Silicon Valley State of Mind, a blog by John Weathington, "The Science of Success"
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    Welcome to a Silicon Valley State of Mind, thoughts tips and advice based on the consulting work of John Weathington, "Silicon Valley's Top Information Strategist."

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Silicon Valley State of Mind

Tips, thoughts, and advice based on the consulting work of John Weathington, "The Science of Success."

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Posted by on in Program Management

Being prepared for the obvious is not only a good practice, it’s just common sense. As I’m typing this, San Ramon is in another brown-out. That’s a delicate way of saying the power’s out, but we hope it will come back soon: unlike the devastation of the real black-out. Sometimes brown-outs last for only a few seconds, sometimes they last for hours.

Having lived in San Ramon for over a decade now, one thing I know for sure—I don’t care what you call it, the power goes out sometimes. I’ve been dealing with the effects of brown-outs from as long as I’ve lived here. Now, it’s not the end of the world if I’m not able to get this post to you this morning; however, it’s nice to know I can. I bigger brown-out irritant that surfaced when I first moved here involved my servers.

Since I do a lot of data crunching and analysis for clients, I have a a heavy-duty server sitting right next to me. Best practices learned long ago as a good, young Silicon Valley lad prevent me from loosing unsaved work because of a crash—that’s not the issue. The issue is that large servers really need to shutdown gracefully. You can’t just pull the plug out, which is basically what the electric company just did to me. If you do, it has a horrible time trying to recover, and there’s extra time spent making sure it recovered the way you want—it’s a big mess.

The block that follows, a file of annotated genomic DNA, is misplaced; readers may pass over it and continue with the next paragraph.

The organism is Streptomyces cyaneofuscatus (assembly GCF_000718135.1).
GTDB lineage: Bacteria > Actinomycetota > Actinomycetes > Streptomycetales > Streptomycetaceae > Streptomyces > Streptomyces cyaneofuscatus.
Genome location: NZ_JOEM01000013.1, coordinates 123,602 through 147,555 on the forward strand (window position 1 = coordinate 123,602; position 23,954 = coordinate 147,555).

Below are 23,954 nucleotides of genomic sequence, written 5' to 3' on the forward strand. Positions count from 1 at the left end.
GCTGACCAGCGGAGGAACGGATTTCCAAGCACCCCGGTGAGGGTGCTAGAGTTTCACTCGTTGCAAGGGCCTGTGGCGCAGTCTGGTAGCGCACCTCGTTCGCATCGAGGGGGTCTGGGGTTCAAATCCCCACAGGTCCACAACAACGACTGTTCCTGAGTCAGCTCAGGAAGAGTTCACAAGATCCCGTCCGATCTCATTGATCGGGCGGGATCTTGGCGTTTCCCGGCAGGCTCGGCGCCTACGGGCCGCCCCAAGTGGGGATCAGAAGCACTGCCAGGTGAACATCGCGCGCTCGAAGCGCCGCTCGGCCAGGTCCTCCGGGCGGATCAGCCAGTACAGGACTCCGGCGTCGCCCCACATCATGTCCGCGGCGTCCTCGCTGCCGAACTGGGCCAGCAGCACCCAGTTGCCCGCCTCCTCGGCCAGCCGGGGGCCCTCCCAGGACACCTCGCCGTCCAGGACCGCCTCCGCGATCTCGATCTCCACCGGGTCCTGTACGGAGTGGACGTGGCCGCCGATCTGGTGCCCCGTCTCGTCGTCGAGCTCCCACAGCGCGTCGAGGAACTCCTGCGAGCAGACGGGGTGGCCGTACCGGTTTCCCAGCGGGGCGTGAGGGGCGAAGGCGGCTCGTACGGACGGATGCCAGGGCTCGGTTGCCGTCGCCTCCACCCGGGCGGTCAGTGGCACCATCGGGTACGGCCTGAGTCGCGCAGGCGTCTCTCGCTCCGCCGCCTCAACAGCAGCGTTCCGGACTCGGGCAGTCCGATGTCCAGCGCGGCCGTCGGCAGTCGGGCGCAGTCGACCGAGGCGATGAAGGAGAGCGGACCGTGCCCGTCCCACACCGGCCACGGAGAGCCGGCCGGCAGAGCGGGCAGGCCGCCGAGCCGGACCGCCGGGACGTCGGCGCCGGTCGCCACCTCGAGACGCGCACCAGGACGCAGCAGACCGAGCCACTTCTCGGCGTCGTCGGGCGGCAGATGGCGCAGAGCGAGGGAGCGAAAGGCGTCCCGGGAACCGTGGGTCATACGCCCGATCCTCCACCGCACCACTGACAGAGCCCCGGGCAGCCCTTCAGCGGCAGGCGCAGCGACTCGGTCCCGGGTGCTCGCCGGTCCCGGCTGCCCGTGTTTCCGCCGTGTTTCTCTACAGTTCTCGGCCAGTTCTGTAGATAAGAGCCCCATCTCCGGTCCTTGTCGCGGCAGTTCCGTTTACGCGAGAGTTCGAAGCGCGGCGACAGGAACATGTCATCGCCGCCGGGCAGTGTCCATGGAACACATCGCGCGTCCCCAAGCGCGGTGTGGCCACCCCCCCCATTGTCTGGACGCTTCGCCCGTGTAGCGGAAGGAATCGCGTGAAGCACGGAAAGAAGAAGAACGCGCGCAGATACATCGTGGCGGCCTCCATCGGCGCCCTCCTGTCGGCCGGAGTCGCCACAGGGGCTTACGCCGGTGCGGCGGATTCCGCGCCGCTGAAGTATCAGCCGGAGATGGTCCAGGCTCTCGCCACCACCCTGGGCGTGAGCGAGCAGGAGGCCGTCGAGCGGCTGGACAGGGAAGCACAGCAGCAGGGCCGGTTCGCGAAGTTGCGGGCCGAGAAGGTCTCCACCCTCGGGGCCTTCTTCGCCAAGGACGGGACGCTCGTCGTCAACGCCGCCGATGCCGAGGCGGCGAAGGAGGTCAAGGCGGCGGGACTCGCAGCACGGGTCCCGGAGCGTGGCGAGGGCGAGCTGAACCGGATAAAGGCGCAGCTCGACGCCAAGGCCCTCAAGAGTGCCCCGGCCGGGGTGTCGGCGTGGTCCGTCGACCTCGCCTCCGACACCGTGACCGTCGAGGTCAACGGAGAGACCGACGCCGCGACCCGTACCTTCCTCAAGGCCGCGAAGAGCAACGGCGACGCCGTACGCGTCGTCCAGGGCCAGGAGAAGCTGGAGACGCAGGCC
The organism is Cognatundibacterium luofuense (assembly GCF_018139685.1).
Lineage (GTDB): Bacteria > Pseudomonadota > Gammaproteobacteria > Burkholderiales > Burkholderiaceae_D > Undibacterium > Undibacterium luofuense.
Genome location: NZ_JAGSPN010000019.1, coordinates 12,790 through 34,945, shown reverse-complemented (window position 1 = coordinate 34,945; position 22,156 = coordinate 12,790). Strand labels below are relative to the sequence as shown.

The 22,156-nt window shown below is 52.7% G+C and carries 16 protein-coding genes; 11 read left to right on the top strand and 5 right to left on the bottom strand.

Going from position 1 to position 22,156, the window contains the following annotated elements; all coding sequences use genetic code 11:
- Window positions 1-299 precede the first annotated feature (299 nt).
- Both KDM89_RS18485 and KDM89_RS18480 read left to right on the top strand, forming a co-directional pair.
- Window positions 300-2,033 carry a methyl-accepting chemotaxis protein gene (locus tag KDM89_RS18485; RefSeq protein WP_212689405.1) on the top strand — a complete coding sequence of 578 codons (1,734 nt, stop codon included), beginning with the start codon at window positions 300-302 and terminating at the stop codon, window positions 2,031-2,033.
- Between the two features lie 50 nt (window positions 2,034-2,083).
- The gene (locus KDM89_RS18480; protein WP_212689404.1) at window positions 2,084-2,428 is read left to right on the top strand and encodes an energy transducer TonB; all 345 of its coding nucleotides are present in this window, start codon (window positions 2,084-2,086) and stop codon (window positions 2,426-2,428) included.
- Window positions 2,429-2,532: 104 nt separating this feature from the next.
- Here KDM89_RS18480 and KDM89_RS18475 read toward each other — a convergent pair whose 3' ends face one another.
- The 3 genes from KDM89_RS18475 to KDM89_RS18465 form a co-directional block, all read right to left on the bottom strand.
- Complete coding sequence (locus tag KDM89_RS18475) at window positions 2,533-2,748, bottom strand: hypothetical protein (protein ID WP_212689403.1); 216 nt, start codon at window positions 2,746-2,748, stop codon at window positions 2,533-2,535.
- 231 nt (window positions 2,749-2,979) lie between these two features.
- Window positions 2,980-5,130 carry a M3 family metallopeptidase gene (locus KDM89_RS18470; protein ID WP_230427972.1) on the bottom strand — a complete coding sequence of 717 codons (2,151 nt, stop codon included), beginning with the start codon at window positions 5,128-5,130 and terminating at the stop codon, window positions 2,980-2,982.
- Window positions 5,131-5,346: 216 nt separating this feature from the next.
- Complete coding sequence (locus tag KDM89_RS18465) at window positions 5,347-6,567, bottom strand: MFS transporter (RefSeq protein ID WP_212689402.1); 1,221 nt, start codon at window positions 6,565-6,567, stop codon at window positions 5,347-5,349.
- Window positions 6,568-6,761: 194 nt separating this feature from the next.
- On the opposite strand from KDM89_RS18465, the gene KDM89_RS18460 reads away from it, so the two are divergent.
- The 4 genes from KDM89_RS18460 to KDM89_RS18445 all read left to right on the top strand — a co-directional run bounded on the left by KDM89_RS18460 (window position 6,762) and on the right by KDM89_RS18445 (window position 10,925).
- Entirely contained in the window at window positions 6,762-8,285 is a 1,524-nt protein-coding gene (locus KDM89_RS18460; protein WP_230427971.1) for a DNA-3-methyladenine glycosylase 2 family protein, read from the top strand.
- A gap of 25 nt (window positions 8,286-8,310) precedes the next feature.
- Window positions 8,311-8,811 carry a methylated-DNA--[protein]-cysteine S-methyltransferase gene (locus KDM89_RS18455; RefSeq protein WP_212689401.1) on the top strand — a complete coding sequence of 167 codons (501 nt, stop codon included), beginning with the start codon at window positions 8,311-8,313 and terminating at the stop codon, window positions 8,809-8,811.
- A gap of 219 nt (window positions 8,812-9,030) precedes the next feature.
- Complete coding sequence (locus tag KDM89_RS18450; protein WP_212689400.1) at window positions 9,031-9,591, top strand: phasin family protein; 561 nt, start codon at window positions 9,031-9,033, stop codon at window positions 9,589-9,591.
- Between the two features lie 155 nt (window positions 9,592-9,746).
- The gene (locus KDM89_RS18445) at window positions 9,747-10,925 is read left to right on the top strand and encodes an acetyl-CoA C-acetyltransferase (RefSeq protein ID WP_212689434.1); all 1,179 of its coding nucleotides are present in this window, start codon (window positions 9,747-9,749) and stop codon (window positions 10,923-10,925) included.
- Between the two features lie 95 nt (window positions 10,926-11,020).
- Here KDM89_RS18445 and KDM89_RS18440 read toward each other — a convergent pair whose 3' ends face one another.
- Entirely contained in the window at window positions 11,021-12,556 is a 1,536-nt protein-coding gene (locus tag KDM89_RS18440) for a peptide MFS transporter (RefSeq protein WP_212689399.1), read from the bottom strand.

Fortunately, in addition to my server, I have a Uninterruptible Power Supply (UPS) sitting right next to me. It periodically issues a few loud caws to let me know the power’s still out. Even though I could easily figure that out myself, it’s a nice alert when a brown-out happens and I’m not next to my server. About a half hour ago when this happened, I was in the kitchen thinking about breakfast. When I heard the alert, I ambled into my office (there’s no rush, I had plenty of time), and brought the server down—gracefully. No muss, no fuss.

Preparing for times like this may be considered risk management by some, but not me. Looking forward to anticipate anything this obvious is actually part of execution planning. In fact, anything that has a better than 80% chance of happening shouldn’t be classified as a risk anymore, treat it like a certainty. For example, I didn’t decide whether or not I should buy a UPS on the chance that a brown-out may happen. I bought a UPS because I knew a brown-out would happen eventually—and here we are.

Uninterruptible power for me means uninterruptible productivity. So, instead of reading a good book right now, with nothing else to do, I’m sharing this wise advice with you. Plan for the obvious—that’s obvious, right?

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